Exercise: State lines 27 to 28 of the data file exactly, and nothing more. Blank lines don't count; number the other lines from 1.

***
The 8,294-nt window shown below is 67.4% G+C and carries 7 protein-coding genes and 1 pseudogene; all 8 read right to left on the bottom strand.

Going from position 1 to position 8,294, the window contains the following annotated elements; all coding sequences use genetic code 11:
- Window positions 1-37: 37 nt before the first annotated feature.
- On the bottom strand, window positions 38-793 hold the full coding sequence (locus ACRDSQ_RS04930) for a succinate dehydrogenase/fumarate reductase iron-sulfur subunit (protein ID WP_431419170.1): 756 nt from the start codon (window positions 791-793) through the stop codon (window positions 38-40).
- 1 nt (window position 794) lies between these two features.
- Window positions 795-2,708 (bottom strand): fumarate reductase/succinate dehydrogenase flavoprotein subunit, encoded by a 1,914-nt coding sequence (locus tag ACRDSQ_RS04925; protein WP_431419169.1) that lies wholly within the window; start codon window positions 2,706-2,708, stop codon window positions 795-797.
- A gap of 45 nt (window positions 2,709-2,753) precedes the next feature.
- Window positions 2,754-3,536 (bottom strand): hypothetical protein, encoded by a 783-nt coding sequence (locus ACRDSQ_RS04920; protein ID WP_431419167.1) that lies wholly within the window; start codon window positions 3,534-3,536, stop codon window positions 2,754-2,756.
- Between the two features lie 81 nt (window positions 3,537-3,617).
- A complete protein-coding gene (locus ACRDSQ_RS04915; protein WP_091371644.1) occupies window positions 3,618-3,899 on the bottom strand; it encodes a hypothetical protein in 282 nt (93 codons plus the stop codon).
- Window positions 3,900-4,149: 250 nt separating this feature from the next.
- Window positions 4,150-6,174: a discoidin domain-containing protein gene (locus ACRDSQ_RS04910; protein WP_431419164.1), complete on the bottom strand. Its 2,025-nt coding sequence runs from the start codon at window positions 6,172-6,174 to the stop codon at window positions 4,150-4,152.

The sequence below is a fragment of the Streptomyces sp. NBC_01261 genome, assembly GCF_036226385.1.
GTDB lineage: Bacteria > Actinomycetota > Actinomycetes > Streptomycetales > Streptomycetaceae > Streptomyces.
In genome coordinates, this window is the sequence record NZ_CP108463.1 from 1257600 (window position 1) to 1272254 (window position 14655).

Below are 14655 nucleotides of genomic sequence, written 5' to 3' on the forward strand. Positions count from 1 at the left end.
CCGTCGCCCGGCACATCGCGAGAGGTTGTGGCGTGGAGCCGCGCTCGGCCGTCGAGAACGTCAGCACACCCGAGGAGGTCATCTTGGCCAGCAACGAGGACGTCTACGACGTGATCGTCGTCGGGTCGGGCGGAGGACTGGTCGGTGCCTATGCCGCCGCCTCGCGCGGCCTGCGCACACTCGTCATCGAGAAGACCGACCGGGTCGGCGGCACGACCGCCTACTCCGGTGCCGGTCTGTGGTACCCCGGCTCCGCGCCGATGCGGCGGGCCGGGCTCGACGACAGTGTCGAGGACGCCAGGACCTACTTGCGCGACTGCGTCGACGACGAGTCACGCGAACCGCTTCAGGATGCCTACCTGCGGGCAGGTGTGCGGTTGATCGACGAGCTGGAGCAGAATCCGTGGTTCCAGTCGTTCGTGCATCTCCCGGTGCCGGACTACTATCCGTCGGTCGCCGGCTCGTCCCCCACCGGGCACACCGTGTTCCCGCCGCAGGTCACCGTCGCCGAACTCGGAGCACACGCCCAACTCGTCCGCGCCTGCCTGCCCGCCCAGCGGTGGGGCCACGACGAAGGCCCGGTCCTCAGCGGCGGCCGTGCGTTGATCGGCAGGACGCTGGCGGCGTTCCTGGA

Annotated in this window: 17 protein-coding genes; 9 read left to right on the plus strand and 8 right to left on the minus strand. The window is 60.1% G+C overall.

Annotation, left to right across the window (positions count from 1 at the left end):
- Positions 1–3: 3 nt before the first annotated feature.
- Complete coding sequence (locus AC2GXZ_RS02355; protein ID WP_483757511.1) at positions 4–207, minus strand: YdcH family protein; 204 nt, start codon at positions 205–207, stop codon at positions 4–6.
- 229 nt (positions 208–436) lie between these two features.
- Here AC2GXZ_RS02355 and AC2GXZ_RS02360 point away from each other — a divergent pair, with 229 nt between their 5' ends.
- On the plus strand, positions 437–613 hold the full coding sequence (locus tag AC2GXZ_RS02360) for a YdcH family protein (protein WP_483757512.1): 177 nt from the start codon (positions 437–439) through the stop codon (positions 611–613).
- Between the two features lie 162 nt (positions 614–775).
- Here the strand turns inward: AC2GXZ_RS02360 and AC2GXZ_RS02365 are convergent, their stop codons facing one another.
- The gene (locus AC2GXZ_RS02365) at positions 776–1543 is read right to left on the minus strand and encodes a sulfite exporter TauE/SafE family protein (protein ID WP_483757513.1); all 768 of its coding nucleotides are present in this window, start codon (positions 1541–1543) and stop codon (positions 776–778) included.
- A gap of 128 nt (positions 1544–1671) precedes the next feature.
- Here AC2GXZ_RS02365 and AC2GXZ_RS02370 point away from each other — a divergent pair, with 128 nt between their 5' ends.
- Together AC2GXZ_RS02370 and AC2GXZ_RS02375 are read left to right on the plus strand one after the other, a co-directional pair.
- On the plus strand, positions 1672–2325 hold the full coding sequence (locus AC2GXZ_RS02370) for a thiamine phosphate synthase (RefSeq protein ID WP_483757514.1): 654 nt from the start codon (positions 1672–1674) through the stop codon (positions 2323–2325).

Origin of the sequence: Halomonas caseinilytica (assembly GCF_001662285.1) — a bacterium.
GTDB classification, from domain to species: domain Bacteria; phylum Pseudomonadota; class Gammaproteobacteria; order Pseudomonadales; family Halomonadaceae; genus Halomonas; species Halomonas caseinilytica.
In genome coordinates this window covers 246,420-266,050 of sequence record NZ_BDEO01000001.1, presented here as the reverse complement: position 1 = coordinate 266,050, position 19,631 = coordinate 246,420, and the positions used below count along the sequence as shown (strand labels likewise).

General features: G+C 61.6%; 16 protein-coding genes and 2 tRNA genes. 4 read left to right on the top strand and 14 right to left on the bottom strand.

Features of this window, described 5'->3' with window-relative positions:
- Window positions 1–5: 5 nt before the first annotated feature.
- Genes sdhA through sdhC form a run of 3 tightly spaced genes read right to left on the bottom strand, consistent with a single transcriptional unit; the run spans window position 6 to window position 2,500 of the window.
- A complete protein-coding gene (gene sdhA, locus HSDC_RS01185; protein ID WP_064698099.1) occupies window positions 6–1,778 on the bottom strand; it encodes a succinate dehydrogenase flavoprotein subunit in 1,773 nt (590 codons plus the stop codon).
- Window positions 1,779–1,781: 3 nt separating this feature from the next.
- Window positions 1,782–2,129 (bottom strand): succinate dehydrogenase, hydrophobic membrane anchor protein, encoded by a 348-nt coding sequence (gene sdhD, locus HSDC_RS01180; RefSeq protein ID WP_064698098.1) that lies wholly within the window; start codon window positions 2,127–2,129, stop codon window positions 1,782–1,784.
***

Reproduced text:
- The gene (locus AC2GXZ_RS02365) at positions 776–1543 is read right to left on the minus strand and encodes a sulfite exporter TauE/SafE family protein (protein ID WP_483757513.1); all 768 of its coding nucleotides are present in this window, start codon (positions 1541–1543) and stop codon (positions 776–778) included.
- A gap of 128 nt (positions 1544–1671) precedes the next feature.